The product currently on offer in HMV are more akin to a clearance store with a broken price-tag-machine which adds 15% to the price for no just reason. An example is the pre-owned game section which all HMV’s now have. It has all the charm (or lack thereof) of CEX or Replay, but doesn’t have the dirt-cheap prices to justify it. I bought a used game from CEX once for £4 only to find it later that day find the same used game in HMV for £25. It’s clear to see who the winner there was.
HMV failed to realise that the entire shopping experience is changing and never bothered to capitalise on the few advantages it had left. Chiefly among these is customer service, face-to-face service can be above and beyond any experience that the internet can provide and is unique to physical stores.
Lets look at a chain who understands this: Waitrose, who along with its parent company John Lewis, are posting record profits even in this downturned economy. Waitrose of late has taken a different approach to the supermarket price wars, it knows it probably cannot compete on price with the likes of Tesco or ASDA, so it has focused its efforts on providing a higher quality selection and impeccable customer service. An own-brand ready-meal from Tesco costs around £2, whereas an own-brand ready-meal from Waitrose will set you back around £3 to £5. That is a major difference, so the choice is obvious right? Not quite, looking at the two meals, without considering the price, there is no comparison. The Tesco ready-meal will leave you thinking that it has already been digested once, and the Waitrose one wouldn’t seem out of place on an actual menu in an actual restaurant. Suddenly the price doesn’t look that bad for a decent meal. It is not just the product itself, it’s the whole package they sell you with it. From picking one (i’ve had staff recommend their favourite ones) to adequate serving suggestions and even deals where you can pick up the main dish, side, dessert and a bottle of wine for less than the cost of going out.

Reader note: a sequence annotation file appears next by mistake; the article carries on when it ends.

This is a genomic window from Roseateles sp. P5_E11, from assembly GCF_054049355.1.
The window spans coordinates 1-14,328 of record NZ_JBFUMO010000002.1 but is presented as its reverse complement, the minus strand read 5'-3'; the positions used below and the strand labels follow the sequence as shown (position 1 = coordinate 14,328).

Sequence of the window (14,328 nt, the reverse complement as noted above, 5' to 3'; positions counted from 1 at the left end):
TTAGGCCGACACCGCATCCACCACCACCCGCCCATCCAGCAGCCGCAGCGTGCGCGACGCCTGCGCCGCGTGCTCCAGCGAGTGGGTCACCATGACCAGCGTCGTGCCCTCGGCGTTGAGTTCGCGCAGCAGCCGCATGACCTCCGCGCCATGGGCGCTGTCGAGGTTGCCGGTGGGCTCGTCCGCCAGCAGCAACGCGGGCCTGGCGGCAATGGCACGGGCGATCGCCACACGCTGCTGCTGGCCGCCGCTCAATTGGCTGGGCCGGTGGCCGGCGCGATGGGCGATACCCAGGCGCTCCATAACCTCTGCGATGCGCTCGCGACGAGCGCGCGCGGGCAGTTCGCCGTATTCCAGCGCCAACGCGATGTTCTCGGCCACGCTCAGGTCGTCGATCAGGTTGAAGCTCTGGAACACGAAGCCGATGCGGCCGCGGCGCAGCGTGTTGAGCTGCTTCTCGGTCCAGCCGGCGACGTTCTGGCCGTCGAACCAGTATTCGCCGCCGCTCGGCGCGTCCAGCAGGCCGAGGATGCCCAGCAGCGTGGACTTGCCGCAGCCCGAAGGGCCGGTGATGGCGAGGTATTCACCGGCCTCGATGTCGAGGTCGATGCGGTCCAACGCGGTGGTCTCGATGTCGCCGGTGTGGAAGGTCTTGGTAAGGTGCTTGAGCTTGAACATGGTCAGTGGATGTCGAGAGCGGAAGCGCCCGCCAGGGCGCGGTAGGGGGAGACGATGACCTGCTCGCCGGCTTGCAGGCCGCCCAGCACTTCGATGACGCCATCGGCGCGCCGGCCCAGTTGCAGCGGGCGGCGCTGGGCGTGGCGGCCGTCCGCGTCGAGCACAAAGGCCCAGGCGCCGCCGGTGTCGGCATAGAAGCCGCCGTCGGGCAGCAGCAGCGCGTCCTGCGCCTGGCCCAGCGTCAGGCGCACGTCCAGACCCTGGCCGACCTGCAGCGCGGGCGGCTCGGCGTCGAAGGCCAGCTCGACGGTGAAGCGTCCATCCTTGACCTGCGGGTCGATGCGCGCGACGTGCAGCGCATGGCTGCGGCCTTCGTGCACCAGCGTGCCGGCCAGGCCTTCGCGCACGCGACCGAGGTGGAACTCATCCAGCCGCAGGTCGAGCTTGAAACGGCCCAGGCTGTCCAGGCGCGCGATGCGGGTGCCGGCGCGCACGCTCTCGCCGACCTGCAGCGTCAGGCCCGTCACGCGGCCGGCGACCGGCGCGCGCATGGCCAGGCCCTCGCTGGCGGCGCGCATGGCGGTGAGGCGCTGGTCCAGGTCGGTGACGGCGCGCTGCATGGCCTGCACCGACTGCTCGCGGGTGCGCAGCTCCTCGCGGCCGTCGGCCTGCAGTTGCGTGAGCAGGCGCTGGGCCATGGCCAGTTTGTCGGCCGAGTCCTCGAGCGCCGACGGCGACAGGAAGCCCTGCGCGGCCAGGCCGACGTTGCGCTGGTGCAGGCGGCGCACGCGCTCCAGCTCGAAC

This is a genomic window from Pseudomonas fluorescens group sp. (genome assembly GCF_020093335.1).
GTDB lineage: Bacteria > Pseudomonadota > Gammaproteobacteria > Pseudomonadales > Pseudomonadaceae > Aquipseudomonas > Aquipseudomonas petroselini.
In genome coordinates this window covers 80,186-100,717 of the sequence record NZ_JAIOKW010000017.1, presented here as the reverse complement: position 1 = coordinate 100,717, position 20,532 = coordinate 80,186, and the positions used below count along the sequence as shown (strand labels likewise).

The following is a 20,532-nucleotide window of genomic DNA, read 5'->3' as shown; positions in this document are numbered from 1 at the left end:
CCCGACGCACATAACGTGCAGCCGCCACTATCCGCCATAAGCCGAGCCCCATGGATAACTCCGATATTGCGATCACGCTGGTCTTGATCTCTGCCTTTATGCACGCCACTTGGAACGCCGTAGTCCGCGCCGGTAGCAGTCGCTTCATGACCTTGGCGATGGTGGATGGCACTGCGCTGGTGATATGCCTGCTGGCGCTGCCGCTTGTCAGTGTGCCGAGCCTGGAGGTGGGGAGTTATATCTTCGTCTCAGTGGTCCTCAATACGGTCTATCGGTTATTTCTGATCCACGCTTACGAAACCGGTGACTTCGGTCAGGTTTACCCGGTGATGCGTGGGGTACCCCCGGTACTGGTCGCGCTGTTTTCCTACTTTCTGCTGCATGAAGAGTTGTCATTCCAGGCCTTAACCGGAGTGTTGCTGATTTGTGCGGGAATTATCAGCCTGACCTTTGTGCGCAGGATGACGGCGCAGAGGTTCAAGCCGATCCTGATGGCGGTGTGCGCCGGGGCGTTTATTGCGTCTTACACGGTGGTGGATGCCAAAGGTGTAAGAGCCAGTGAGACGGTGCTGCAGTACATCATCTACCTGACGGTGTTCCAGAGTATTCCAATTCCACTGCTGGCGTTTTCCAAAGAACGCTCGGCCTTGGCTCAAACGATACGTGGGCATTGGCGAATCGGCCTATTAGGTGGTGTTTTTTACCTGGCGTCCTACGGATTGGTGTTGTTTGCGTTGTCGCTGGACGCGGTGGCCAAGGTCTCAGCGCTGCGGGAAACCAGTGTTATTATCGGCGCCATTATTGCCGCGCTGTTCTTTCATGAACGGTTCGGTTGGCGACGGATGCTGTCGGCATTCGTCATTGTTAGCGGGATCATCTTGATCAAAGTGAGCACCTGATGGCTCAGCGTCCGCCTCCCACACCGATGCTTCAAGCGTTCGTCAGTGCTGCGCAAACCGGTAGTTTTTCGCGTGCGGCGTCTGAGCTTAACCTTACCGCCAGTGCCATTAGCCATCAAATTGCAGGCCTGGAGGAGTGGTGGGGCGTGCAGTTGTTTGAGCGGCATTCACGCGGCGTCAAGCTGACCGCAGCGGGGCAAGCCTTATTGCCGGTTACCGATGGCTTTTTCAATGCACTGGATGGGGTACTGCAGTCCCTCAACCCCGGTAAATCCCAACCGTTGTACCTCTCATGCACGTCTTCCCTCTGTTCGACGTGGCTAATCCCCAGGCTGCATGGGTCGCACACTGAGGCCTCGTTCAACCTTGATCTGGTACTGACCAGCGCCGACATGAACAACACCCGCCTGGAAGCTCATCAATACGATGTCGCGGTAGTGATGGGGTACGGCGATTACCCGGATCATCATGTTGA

Now how can we apply this to HMV? To put HMV into the context of above, imagine it is a supermarket that offers similar products; is more expensive; and has worse customer service and all-round experience than everyone else. This is the position HMV is currently in. It seems to boil down to very poor management of the brand and an inability to invest in itself. Looking at Waitrose again, they have spent large sums investing in it’s staff, staff training and staff welfare which translates into an overall better experience for the customer; something which HMV doesn’t currently get.
An outcome I’d quite like to see out of all of this is that one of the Directors from Waitrose/John Lewis go over to the board at HMV and implement these changes. However what is more likely is that the administration will destroy the company, the directors will hawk over to another company to destroy, and the husk of the former high-street giant will be sold at a cut price to die under some other brand.